Turns out that Dr. Scholl's Freeze Away doesn't work on worry-warts. So for many people, personality traits like chronic worrying can lead to earlier death, at least in part because these people are more likely to engage in unhealthy behaviors, such as smoking, according to research from Purdue University.
"Research shows that higher levels of neuroticism can lead to earlier mortality, and we wanted to know why," said Daniel K. Mroczek, (pronounced Mro-ZAK) a professor of child development and family studies. "We found that having worrying tendencies or being the kind of person who stresses easily is likely to lead to bad behaviors like smoking and, therefore, raise the mortality rate.
"This work is a reminder that high levels of some personality traits can be hazardous to one's physical health."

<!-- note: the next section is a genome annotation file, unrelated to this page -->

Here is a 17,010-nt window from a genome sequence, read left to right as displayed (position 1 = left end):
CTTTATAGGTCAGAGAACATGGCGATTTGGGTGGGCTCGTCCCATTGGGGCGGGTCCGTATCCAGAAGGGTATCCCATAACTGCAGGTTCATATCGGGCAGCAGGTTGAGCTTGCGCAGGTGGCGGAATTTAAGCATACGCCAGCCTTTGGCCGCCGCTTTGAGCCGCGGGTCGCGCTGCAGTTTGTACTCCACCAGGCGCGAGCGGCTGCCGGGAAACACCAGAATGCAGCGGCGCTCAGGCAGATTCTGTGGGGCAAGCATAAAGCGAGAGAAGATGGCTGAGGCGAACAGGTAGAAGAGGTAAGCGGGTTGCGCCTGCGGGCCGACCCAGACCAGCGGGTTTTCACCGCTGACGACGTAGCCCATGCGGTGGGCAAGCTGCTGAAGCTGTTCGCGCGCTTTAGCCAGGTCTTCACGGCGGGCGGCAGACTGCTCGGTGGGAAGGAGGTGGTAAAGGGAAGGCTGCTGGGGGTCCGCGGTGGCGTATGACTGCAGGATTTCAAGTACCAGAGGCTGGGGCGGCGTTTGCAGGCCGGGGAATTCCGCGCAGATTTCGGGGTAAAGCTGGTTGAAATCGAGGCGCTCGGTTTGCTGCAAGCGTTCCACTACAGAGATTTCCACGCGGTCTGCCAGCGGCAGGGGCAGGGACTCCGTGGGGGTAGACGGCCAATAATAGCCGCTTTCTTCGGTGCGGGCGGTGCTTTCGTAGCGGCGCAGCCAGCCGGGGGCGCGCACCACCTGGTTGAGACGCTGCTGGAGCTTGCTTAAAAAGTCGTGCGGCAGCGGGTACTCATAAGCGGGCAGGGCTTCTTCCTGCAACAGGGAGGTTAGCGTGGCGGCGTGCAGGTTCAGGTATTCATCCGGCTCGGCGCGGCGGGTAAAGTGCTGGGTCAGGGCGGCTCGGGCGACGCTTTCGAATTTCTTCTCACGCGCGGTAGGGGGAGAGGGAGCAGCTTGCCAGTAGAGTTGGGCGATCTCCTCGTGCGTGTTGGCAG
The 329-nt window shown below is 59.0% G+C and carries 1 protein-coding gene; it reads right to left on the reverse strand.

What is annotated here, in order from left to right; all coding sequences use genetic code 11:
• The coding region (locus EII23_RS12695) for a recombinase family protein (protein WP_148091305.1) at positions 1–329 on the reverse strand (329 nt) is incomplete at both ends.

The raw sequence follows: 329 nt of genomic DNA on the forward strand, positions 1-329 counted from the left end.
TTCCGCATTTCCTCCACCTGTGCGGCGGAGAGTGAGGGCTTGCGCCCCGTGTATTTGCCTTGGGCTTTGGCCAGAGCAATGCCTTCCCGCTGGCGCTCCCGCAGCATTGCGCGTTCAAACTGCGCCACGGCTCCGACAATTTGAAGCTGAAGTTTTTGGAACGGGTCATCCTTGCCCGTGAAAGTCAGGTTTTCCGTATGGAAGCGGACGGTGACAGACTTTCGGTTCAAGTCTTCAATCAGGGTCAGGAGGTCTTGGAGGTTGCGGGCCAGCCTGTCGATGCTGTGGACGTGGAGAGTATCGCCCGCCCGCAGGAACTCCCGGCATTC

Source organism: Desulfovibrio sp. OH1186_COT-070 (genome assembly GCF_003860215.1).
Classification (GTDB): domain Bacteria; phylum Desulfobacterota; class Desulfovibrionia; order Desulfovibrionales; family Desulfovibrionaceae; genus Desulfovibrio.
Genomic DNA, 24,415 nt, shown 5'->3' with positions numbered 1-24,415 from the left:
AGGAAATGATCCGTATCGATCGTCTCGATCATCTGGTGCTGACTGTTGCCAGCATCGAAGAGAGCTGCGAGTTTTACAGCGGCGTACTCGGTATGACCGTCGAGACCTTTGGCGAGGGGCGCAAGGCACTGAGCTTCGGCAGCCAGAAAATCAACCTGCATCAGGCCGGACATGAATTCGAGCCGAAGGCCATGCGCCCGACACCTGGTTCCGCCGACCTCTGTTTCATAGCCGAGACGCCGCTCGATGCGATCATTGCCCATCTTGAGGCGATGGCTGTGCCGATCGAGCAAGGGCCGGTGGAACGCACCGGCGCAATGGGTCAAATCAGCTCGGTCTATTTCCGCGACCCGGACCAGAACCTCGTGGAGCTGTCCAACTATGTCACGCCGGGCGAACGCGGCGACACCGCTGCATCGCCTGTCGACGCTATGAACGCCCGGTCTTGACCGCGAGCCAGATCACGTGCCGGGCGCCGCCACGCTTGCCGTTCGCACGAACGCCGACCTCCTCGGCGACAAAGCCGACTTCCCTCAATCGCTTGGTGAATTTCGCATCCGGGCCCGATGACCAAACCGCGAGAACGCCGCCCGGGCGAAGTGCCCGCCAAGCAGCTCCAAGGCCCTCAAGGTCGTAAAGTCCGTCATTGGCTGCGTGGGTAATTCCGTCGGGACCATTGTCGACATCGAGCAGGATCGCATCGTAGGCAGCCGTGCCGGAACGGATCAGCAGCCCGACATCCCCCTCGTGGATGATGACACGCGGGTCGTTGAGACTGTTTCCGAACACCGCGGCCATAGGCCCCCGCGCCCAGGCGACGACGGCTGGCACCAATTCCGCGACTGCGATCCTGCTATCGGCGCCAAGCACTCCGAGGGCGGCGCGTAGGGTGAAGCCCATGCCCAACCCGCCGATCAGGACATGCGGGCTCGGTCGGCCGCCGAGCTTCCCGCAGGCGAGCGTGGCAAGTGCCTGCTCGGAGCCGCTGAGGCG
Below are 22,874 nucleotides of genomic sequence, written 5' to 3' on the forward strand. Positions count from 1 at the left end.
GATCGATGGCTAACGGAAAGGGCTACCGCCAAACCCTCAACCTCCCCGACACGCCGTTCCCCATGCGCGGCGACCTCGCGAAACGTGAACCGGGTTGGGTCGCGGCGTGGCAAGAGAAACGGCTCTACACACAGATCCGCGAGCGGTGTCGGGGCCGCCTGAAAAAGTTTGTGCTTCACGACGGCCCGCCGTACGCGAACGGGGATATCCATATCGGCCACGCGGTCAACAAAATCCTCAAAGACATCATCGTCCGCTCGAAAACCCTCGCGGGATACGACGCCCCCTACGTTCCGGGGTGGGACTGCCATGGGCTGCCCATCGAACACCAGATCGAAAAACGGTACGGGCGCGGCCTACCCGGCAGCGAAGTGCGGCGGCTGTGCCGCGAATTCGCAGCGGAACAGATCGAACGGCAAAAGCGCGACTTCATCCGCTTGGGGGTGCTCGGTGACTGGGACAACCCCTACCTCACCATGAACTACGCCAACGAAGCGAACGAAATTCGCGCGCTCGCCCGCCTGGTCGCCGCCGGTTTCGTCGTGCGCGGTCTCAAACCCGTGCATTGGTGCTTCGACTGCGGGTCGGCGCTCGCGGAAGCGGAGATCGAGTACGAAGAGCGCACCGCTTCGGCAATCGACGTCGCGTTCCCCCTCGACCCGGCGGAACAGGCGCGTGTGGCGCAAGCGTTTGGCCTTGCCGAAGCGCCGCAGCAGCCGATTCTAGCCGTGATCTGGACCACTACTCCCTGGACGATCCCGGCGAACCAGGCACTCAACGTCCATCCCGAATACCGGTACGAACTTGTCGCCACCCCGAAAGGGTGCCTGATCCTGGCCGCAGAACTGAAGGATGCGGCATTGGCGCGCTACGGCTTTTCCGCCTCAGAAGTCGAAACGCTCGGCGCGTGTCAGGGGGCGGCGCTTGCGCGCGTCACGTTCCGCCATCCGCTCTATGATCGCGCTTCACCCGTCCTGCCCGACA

Chronic worrying, anxiety and being prone to depression are key aspects of the personality trait of neuroticism. In this study, the researchers looked at how smoking and heavy drinking are associated with the trait. A person with high neuroticism is likely to experience anxiety or depression and may self-medicate with tobacco, alcohol or drugs as a coping mechanism.They found that smoking accounted for about 25 percent to 40 percent of the association between high neuroticism and mortality. The other 60 percent is unexplained, but possibly attributed to biological factors or other environmental issues that neurotic individuals experience, Mroczek said.